We’re at the stage in the UK where the over-65s and younger people with ‘underlying conditions’ are being invited to have their first Covid-19 vaccination, with a second potentially happening around May time.
The coronavirus pandemic has forced people who used physical shops to go online. That’s been difficult for those who weren’t internet-savvy. And while internet shopping works well for the weekly supermarket shop – as long as you can get the slots – it’s not ideal for buying clothes or other goods that are much better seen and felt in person.
We’ve also lost the social interaction that shopping in person can bring. If you live alone, just being amongst other people is a boost to mental health.
So now that the end of lockdown is looming, we hope, for later this year, will there be a rush back to the shops for the older generation?
I think not.
Surveys suggest that the pandemic has simply accelerated a trend that was happening anyway, as retail moved to an online model.
The online model is here to stay
Not only have we been forced to shop online from the major retailers who already operated websites, but many of the smaller and independent retailers have had no choice but to set up e-commerce sites or go under. They are unlikely to give up on that investment when the high streets open again.
There is also the fear factor. Despite the fact that many of my acquaintances had our own jabs, no one is in a hurry to hit the shops again. We’ve been listening to the ‘guidance’ for a year, and we’re nervous about mingling, however safe we may be. Even getting a haircut, which is a huge priority next to seeing family, is a scary thought.
This all suggests that we are not going to just go back to retail shopping of pre-Covid times. Retailers will be considering how to move forward, and with the more mature audience taking up a significant and growing percentage of potential customers, it’s an opportunity to be addressed.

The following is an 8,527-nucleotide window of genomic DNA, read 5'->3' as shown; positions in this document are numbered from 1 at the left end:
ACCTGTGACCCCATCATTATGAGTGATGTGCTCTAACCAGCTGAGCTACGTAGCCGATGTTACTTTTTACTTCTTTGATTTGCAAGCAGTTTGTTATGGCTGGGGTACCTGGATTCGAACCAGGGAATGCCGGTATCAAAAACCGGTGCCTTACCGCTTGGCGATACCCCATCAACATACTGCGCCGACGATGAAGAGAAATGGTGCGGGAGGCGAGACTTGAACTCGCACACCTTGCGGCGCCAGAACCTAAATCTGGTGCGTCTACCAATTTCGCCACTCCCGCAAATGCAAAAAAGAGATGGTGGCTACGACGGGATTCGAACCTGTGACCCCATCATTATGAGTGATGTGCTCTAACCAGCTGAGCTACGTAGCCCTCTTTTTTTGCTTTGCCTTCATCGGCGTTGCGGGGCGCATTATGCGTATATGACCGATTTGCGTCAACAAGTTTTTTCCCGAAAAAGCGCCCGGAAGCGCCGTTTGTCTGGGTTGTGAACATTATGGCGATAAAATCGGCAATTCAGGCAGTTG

A few questions for retailers to consider:
- Is it an opportunity to reach a new market that hasn’t been online traditionally, and what do you have to offer them?
- How do you approach a market with plenty of wisdom and life experience that may need hand-holding through the experience but should not be patronised?
- What technology will make shopping easy for those who aren’t, and don’t wish to be, on top of the latest apps?
Older people aren’t a completely different market. As with any age group, they are just moving along through phases of life.
As far as content is concerned, it’s really important to get inside the head of your prospective customers. Do your marketing team and copywriters understand and empathise the wide range of aspirations and needs that motivate more mature customers? Do they speak the language of people who have lived and worked through the last 50 or more years?
Style of conversation matters too. For many older people, the human element is important, and they want to pick up a phone. That’s a technology to include in the channel strategy for customer interactions, that can also include email and chat.
If retailers aren’t yet studying the opportunities to attract older buyers, it’s a great time to do so.